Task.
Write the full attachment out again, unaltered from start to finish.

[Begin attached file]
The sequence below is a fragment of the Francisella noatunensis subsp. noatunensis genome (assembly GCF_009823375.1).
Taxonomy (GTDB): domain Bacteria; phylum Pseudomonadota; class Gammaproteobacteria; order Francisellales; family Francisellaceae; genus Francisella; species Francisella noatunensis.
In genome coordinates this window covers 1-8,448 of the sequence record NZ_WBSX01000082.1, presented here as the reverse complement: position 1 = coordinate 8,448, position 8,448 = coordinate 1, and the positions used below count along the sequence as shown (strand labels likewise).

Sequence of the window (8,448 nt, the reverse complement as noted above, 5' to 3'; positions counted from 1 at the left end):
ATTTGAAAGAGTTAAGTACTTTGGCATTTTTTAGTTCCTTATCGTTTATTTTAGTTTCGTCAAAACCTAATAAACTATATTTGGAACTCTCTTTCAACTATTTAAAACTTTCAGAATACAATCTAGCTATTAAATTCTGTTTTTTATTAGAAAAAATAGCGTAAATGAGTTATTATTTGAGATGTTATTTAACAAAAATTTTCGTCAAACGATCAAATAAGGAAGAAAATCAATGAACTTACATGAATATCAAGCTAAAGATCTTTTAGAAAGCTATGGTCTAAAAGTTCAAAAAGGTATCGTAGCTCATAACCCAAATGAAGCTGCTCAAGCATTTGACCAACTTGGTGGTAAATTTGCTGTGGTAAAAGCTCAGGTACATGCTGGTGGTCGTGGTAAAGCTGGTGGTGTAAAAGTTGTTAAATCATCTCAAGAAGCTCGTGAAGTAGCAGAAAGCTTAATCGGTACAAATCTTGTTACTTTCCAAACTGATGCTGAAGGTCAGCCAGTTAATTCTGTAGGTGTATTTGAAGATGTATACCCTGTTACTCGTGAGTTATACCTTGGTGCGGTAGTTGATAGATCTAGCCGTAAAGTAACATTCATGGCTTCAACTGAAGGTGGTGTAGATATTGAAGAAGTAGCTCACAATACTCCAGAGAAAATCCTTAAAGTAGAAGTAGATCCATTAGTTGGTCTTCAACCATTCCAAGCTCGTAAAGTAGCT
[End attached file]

The sequence below is a fragment of the Francisella noatunensis subsp. noatunensis genome (assembly GCF_009823375.1).
Taxonomy (GTDB): domain Bacteria; phylum Pseudomonadota; class Gammaproteobacteria; order Francisellales; family Francisellaceae; genus Francisella; species Francisella noatunensis.
In genome coordinates this window covers 1-8,448 of the sequence record NZ_WBSX01000082.1, presented here as the reverse complement: position 1 = coordinate 8,448, position 8,448 = coordinate 1, and the positions used below count along the sequence as shown (strand labels likewise).

Sequence of the window (8,448 nt, the reverse complement as noted above, 5' to 3'; positions counted from 1 at the left end):
ATTTGAAAGAGTTAAGTACTTTGGCATTTTTTAGTTCCTTATCGTTTATTTTAGTTTCGTCAAAACCTAATAAACTATATTTGGAACTCTCTTTCAACTATTTAAAACTTTCAGAATACAATCTAGCTATTAAATTCTGTTTTTTATTAGAAAAAATAGCGTAAATGAGTTATTATTTGAGATGTTATTTAACAAAAATTTTCGTCAAACGATCAAATAAGGAAGAAAATCAATGAACTTACATGAATATCAAGCTAAAGATCTTTTAGAAAGCTATGGTCTAAAAGTTCAAAAAGGTATCGTAGCTCATAACCCAAATGAAGCTGCTCAAGCATTTGACCAACTTGGTGGTAAATTTGCTGTGGTAAAAGCTCAGGTACATGCTGGTGGTCGTGGTAAAGCTGGTGGTGTAAAAGTTGTTAAATCATCTCAAGAAGCTCGTGAAGTAGCAGAAAGCTTAATCGGTACAAATCTTGTTACTTTCCAAACTGATGCTGAAGGTCAGCCAGTTAATTCTGTAGGTGTATTTGAAGATGTATACCCTGTTACTCGTGAGTTATACCTTGGTGCGGTAGTTGATAGATCTAGCCGTAAAGTAACATTCATGGCTTCAACTGAAGGTGGTGTAGATATTGAAGAAGTAGCTCACAATACTCCAGAGAAAATCCTTAAAGTAGAAGTAGATCCATTAGTTGGTCTTCAACCATTCCAAGCTCGTAAAGTAGCT